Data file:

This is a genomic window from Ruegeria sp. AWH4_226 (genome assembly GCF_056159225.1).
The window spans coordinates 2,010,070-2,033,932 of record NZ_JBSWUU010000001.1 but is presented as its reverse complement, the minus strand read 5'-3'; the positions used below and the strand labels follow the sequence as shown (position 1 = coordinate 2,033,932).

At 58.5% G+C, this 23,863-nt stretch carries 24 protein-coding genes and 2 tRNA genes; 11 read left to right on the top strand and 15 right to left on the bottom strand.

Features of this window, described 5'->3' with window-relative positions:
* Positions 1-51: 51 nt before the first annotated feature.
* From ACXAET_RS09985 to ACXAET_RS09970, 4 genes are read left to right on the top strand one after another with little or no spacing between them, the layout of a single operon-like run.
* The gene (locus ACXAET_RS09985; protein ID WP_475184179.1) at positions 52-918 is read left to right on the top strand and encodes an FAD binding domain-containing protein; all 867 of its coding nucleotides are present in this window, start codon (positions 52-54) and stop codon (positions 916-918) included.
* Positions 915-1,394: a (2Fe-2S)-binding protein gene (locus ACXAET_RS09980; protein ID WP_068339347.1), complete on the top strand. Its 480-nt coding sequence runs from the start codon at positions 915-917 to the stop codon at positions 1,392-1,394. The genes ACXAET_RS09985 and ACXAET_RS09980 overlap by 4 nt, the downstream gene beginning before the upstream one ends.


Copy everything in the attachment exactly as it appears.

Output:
This is a genomic window from Ruegeria sp. AWH4_226 (genome assembly GCF_056159225.1).
The window spans coordinates 2,010,070-2,033,932 of record NZ_JBSWUU010000001.1 but is presented as its reverse complement, the minus strand read 5'-3'; the positions used below and the strand labels follow the sequence as shown (position 1 = coordinate 2,033,932).

At 58.5% G+C, this 23,863-nt stretch carries 24 protein-coding genes and 2 tRNA genes; 11 read left to right on the top strand and 15 right to left on the bottom strand.

Features of this window, described 5'->3' with window-relative positions:
* Positions 1-51: 51 nt before the first annotated feature.
* From ACXAET_RS09985 to ACXAET_RS09970, 4 genes are read left to right on the top strand one after another with little or no spacing between them, the layout of a single operon-like run.
* The gene (locus ACXAET_RS09985; protein ID WP_475184179.1) at positions 52-918 is read left to right on the top strand and encodes an FAD binding domain-containing protein; all 867 of its coding nucleotides are present in this window, start codon (positions 52-54) and stop codon (positions 916-918) included.
* Positions 915-1,394: a (2Fe-2S)-binding protein gene (locus ACXAET_RS09980; protein ID WP_068339347.1), complete on the top strand. Its 480-nt coding sequence runs from the start codon at positions 915-917 to the stop codon at positions 1,392-1,394. The genes ACXAET_RS09985 and ACXAET_RS09980 overlap by 4 nt, the downstream gene beginning before the upstream one ends.